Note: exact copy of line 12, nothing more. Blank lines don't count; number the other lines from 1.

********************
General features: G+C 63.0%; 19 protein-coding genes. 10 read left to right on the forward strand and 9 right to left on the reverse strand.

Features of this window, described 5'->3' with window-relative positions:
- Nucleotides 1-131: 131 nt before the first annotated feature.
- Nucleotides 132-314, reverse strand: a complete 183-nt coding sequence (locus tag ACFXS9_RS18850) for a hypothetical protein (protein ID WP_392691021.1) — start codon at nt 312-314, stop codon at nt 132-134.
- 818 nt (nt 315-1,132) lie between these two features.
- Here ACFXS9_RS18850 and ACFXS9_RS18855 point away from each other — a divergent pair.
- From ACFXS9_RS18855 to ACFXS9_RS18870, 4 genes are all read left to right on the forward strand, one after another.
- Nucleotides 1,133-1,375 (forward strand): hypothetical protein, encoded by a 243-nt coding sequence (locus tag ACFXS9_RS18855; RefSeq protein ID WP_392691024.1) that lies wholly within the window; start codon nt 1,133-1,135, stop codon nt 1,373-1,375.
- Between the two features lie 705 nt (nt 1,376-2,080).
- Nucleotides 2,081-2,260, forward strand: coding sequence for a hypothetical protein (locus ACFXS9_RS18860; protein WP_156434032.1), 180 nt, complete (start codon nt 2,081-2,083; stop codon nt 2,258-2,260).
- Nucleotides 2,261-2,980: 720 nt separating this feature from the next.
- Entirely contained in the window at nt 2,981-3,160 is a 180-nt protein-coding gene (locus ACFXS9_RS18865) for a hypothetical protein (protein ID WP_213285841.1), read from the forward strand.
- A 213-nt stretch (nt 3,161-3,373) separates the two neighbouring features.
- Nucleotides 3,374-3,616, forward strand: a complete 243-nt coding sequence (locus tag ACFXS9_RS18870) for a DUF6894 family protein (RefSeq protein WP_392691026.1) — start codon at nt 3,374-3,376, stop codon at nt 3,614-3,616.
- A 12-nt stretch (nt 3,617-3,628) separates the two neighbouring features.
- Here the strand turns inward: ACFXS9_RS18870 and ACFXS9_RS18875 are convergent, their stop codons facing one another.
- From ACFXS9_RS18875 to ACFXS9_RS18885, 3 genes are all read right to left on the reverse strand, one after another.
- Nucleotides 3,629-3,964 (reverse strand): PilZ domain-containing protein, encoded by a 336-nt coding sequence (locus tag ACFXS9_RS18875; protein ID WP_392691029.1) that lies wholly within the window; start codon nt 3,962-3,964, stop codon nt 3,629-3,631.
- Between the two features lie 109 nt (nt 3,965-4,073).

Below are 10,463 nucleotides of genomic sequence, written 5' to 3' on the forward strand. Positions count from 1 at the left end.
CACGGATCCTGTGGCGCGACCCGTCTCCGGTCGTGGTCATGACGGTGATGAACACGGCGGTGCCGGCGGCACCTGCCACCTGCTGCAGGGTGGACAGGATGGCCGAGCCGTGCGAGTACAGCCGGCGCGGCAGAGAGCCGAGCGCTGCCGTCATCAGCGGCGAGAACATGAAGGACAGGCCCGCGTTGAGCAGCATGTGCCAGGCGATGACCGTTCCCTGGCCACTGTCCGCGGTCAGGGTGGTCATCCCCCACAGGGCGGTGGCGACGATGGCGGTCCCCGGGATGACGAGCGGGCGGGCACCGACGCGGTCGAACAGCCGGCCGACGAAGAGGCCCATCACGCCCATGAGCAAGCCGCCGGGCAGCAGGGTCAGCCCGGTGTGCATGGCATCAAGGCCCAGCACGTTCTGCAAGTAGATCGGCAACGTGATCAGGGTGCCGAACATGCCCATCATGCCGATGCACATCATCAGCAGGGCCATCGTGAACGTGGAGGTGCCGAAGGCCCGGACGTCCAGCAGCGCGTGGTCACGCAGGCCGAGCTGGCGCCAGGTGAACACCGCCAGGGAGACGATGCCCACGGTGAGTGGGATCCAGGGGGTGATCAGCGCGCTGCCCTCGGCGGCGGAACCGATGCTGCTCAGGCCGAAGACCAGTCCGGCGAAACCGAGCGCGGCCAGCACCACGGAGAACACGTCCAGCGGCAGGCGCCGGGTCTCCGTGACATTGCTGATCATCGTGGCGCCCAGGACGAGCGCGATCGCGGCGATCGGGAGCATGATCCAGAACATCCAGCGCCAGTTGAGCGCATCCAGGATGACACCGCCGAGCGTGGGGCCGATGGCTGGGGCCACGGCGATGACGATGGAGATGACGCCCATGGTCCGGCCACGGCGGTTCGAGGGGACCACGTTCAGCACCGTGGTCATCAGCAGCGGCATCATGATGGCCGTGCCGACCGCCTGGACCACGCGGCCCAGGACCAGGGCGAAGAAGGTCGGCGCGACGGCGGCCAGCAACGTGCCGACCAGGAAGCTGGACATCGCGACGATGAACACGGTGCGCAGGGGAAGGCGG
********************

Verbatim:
- Entirely contained in the window at nt 2,981-3,160 is a 180-nt protein-coding gene (locus ACFXS9_RS18865) for a hypothetical protein (protein ID WP_213285841.1), read from the forward strand.